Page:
Understanding

The years of my youth, my sensual life --
how clearly I see their meaning now.

What needless repentances, how futile....

But I did not understand the meaning then.

In the dissolute life of my youth
the desires of my poetry were being formed,
the scope of my art was being plotted.

This is why my repentances were never stable.
And my resolutions to control myself, to change
lasted for two weeks at the very most.


Understand That This Is a Dream

Real as a dream
What shall I do with this great opportunity to fly?
What is the interpretation of this planet, this moon?
if I can dream that I dream / and dream anything dreamable / can I dream
I am awake / and why do that?
When I dream in a dream that I wake / up what
happens when I try to move?
I dream that I move
and the effort moves and moves
till I move / and my arm hurts
Then I wake up / dismayed / I was dreaming / I was waking
when I was dreaming still / just now.
and try to remember next time in dreams


Under the Shadow of Kiley's Hill

This is the place where they all were bred;
Some of the rafters are standing still;
Now they are scattered and lost and dead,
Every one from the old nest fled,
Out of the shadow of Kiley's Hill.

Better it is that they ne'er came back --
Changes and chances are quickly rung;
Now the old homestead is gone to rack,
Green is the grass on the well-worn track
Down by the gate where the roses clung.

Gone is the garden they kept with care;
Left to decay at its own sweet will,


Ulysses and the Siren

Siren. COME, worthy Greek! Ulysses, come,
   Possess these shores with me:
The winds and seas are troublesome,
   And here we may be free.
Here may we sit and view their toil
   That travail in the deep,
And joy the day in mirth the while,
   And spend the night in sleep.

Ulysses. Fair Nymph, if fame or honour were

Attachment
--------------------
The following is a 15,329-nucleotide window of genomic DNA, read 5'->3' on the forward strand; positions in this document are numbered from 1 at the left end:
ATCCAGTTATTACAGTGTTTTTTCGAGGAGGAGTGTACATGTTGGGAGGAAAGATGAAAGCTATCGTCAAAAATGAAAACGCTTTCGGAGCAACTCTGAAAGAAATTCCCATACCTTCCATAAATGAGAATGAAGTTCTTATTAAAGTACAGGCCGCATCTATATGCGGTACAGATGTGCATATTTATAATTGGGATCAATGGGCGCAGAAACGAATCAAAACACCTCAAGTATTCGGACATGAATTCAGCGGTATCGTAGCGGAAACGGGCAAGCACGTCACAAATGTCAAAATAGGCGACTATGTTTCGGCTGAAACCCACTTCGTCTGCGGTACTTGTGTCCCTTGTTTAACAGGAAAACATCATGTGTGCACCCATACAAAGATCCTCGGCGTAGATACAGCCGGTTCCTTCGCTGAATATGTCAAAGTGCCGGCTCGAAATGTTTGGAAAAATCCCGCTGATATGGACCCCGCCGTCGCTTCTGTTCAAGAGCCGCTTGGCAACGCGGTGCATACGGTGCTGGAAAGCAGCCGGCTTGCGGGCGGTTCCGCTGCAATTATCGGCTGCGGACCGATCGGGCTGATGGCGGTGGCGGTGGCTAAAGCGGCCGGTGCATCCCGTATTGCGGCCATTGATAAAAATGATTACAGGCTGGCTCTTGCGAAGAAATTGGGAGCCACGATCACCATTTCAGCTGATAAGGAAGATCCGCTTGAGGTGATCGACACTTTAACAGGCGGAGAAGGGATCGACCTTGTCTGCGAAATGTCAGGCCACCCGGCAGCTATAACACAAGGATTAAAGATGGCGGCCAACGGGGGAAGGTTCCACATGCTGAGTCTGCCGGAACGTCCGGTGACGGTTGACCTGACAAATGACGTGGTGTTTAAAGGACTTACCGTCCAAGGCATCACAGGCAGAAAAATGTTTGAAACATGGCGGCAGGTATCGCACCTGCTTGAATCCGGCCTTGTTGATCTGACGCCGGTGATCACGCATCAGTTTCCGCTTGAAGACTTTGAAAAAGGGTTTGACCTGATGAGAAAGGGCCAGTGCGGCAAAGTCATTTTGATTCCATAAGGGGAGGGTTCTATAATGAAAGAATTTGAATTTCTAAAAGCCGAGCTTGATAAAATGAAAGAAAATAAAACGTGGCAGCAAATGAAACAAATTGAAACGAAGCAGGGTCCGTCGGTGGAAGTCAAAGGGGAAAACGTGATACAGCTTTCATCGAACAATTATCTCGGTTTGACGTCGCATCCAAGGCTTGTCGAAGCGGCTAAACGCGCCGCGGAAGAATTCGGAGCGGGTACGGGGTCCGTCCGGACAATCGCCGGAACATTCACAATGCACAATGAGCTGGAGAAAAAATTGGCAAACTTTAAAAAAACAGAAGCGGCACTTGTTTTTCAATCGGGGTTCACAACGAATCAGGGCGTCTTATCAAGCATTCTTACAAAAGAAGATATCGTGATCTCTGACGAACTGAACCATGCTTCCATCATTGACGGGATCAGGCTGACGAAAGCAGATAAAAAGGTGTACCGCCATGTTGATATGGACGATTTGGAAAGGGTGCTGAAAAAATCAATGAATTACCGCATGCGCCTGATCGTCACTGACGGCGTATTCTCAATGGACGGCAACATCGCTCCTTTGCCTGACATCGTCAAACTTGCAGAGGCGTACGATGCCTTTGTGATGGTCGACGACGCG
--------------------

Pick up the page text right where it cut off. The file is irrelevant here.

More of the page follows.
To be attain'd with ease,
Then would I come and rest me there,
   And leave such toils as these.
But here it dwells, and here must I
   With danger seek it forth:


Turns and Movies Rose and Murray

After the movie, when the lights come up,
He takes her powdered hand behind the wings;
She, all in yellow, like a buttercup,
Lifts her white face, yearns up to him, and clings;
And with a silent, gliding step they move
Over the footlights, in familiar glare,
Panther-like in the Tango whirl of love,
He fawning close on her with idiot stare.
Swiftly they cross the stage. O lyric ease!
The drunken music follows the sure feet,
The swaying elbows, intergliding knees,
Moving with slow precision on the beat.


Tuesday In Whitsun-Week

"Lord, in Thy field I work all day,
I read, I teach, I warn, I pray,
And yet these wilful wandering sheep
Within Thy fold I cannot keep.

"I journey, yet no step is won -
Alas! the weary course I run!
Like sailors shipwrecked in their dreams,
All powerless and benighted seems."

What? wearied out with half a life?
Scared with this smooth unbloody strife?
Think where thy coward hopes had flown
Had Heaven held out the martyr's crown.

How couldst thou hang upon the cross,


Trafalgar Square

These verses have I pilfered like a bee
Out of a letter from my C. C. C.
In London, showing what befell him there,
With other things, of interest to me

One page described a night in open air
He spent last summer in Trafalgar Square,
With men and women who by want are driven
Thither for lodging, when the nights are fair.

No roof there is between their heads and heaven,
No warmth but what by ragged clothes is given,
No comfort but the company of those


Town Eclogues Thursday the Bassette-Table

SMILINDA and CARDELIA.CARDELIA.
THE bassette-table spread, the tallier come,
Why stays SMILINDA in the dressing-room ?
Rise, pensive nymph ! the tallier stays for you.

SMILINDA.
Ah ! Madam, since my SHARPER is untrue,
I joyless make my once ador'd alpieu.
I saw him stand behind OMBRELIA's Chair,
And whisper with that soft deluding air,
And those feign'd sighs that cheat the list'ng fair --

CARDELIA.
Is this the cause of your romantic strains ?


To Minnie

The red room with the giant bed
Where none but elders laid their head;
The little room where you and I
Did for awhile together lie
And, simple, suitor, I your hand
In decent marriage did demand;
The great day nursery, best of all,
With pictures pasted on the wall
And leaves upon the blind--
A pleasant room wherein to wake
And hear the leafy garden shake
And rustle in the wind--
And pleasant there to lie in bed
And see the pictures overhead--
The wars about Sebastopol,


To the Reader of These Sonnets

Into these Loves who but for Passion looks,
At this first sight here let him lay them by
And seek elsewhere, in turning other books,
Which better may his labor satisfy.
No far-fetch'd sigh shall ever wound my breast,
Love from mine eye a tear shall never wring,
Nor in Ah me's my whining sonnets drest;
A libertine, fantasticly I sing.
My verse is the true image of my mind,
Ever in motion, still desiring change,
And as thus to variety inclin'd,
So in all humours sportively I range.


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